The main configuration file for the MCB controls the logic used to provide the assurance levels requested by each Service Provider. This file is loaded by the MCB configuration bean from the Spring configuration file. Each section of the file is detailed below and a complete example is attached for reference.
This is the Velocity configuration file used by the MCB. It controls where the templates are loaded from and how often the Velocity engine checks for modifications.
On the initial authentication of a user, some choice must be made about how to authenticate the user. This option is a list of the authentication context values you as the administrator wish to present to the user. If there is only a single choice, then the user will immediately be sent to that method. If there are more than one, then the user will be presented with a list to choose from. This process can be modified by setting the requestedOnly value to true. If it is set to true, then the list of choices will be filtered by the requested values sent by the SP. However, if the SP sends no matching context values, the MCB will default to the list as given. Once initial authentication has occurred successfully, then the MCB will validate the other rules about which context values which users are allowed.
In order to validate that a given user is allowed to use a certain context level, the MCB must be able to obtain the list from some source. This is done by tying in with the standard Shibboleth attribute-resolver.xml file. The value given here is the ID value of an attribute resolver rule that contains those choices. Once a user is authenticated, the attribute resolver will be called to resolve those values and use them in the decision making process.
This option allows the administrator to allow a user to successfully authenticate to a SP if the user does not have a context assigned to their identity in the IDMS and the SP does not request any context value. By setting this value to false, the behavior of regular Shibboleth authentication will be used. If the SP requests a context value, this option is ignored. If the user has a context assigned, this option is ignored.
The maximum number of times a user may fail login before being redirected back to the Service Provider with a SAML error response. A value of -1 disables the option.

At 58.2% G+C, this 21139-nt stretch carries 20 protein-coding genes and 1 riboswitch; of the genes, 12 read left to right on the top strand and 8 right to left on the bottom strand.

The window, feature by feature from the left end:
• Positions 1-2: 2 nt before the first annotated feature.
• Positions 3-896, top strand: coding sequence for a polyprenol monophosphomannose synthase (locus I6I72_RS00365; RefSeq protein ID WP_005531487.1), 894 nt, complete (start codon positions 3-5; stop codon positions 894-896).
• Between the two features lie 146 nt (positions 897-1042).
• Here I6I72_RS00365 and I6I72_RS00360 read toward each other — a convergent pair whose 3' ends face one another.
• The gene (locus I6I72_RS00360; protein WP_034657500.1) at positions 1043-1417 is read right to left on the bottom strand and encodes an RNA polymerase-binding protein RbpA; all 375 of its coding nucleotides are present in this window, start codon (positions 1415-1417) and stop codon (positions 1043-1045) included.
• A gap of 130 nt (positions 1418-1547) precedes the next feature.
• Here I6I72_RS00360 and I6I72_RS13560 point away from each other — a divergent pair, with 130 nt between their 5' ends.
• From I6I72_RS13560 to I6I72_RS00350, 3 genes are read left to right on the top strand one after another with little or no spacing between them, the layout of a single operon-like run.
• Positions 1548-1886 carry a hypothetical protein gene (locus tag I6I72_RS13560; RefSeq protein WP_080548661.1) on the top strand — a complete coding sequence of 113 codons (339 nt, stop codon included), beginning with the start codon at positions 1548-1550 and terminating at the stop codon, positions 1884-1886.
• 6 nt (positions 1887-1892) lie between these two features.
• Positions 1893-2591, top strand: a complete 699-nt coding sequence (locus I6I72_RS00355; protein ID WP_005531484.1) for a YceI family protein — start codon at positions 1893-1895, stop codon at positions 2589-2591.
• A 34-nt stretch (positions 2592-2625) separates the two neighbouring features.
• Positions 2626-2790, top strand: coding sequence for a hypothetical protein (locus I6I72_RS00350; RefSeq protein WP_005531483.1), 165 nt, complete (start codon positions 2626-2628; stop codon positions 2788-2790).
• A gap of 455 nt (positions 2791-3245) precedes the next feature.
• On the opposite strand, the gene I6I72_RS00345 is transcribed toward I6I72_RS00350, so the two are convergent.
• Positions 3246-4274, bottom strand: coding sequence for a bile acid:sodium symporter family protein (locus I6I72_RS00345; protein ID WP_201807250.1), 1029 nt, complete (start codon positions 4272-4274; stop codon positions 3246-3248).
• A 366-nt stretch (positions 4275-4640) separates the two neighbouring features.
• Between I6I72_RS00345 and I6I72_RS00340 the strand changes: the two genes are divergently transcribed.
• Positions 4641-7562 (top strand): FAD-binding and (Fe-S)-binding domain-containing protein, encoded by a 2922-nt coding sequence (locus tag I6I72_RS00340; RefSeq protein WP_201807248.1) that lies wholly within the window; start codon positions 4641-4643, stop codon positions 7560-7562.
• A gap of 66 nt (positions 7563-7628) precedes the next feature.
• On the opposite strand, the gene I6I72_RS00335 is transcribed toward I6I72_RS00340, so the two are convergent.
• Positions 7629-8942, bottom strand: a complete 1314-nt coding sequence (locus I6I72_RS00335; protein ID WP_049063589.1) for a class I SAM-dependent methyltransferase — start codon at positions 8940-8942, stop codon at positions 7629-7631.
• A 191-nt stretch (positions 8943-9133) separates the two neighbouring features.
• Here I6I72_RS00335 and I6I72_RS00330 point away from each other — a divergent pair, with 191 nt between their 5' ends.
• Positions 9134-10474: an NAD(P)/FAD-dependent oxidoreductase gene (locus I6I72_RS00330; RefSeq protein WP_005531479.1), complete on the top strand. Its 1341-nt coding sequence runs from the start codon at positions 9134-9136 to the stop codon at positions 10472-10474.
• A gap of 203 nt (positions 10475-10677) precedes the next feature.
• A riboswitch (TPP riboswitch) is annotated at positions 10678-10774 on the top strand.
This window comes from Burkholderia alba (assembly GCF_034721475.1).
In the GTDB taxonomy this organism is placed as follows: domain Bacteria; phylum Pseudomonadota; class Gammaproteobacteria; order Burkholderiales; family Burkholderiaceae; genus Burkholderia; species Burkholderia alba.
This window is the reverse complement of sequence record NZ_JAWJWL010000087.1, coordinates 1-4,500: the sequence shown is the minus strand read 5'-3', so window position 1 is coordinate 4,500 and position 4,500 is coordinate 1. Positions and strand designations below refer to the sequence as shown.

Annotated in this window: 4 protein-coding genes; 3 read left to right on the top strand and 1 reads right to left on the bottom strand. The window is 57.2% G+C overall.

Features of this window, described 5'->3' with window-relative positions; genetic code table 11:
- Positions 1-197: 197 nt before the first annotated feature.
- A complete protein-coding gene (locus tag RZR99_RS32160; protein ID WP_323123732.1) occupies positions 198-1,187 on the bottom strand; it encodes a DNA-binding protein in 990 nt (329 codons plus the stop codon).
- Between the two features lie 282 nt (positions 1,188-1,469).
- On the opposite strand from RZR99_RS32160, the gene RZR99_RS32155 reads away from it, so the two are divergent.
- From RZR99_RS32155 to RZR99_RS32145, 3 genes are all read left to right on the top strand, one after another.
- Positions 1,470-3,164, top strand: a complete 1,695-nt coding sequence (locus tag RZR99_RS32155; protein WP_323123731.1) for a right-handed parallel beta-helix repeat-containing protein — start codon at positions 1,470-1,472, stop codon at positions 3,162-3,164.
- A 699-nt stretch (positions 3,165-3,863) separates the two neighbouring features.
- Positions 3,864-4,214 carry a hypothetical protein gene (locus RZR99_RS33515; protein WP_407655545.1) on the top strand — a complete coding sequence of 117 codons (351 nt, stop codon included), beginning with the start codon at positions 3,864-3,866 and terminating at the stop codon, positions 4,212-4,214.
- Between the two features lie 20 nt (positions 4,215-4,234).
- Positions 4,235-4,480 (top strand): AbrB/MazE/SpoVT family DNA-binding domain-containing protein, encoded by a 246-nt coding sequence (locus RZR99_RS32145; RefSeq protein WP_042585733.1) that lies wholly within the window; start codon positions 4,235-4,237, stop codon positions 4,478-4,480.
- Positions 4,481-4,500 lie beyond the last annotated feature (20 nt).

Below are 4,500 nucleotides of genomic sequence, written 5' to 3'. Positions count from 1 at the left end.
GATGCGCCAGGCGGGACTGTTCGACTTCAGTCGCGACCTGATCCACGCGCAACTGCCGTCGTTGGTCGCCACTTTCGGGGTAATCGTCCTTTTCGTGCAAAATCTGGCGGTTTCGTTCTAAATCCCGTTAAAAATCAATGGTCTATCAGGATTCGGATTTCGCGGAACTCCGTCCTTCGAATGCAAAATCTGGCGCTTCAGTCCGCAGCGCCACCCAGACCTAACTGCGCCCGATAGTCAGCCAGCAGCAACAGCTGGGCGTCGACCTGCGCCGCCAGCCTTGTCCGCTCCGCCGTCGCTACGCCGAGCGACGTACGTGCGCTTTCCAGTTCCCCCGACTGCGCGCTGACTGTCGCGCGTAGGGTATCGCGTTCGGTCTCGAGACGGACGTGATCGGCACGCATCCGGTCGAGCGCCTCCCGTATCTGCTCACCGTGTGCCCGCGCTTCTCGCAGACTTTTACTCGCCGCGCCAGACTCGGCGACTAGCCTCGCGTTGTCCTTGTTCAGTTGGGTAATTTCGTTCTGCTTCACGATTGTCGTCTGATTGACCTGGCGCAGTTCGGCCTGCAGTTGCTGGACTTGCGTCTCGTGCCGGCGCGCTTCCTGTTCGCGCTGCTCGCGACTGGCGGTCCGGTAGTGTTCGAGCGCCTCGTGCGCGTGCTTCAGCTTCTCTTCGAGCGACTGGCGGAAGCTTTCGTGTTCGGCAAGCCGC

This section is the heart of the MCB. It defines which authentication contexts the MCB knows about, how it authenticates a user for that context, and how these context values relate to one another in terms of strength and precedence. Each context node gives the authentication context name it represents. It also specifies which authentication method is to be used to authenticate for that context. The allowedContexts list is a list of higher strength context values which can be substituted for this context. So in the above example, the password context can also be satisfied by the bronze context. The bronze context itself can be satisfied by the silver or silver-token contexts. So if a user authenticates via bronze and later accesses a SP that only requires password, they would be allowed access without re-authentication. If however, they then access a SP that requires silver, they would be prompted to re-authenticate via the silver context and its configured method.
Any number of context values may be specified.
You may NOT define a circular reference within the context section. The MCB will check for circular dependencies on start up and throw a fatal exception if one is found.
Authentication methods are implemented by the submodules defined in the Spring configuration file. Each method has a name which corresponds to the method attribute of the context definitions (tying them together). Each method also has a bean name which ties back to the Spring definition. Finally, each method has a value that is used as the friendly display name during the authentication selection process by the user. Each context defined must have a method that can be used to satisfy it. Note that multiple context values may use the same method. In that case, a user completing authentication by that method is satisfying all context values the user is allowed to use that have that method configured. As an example, if you define the password and bronze contexts to both use the password method, then the user will have completed both authentication contexts (password and bronze), assuming the user is allowed to use both password and bronze. This is true even if the selection choice was for password (implying bronze is a higher level of authentication).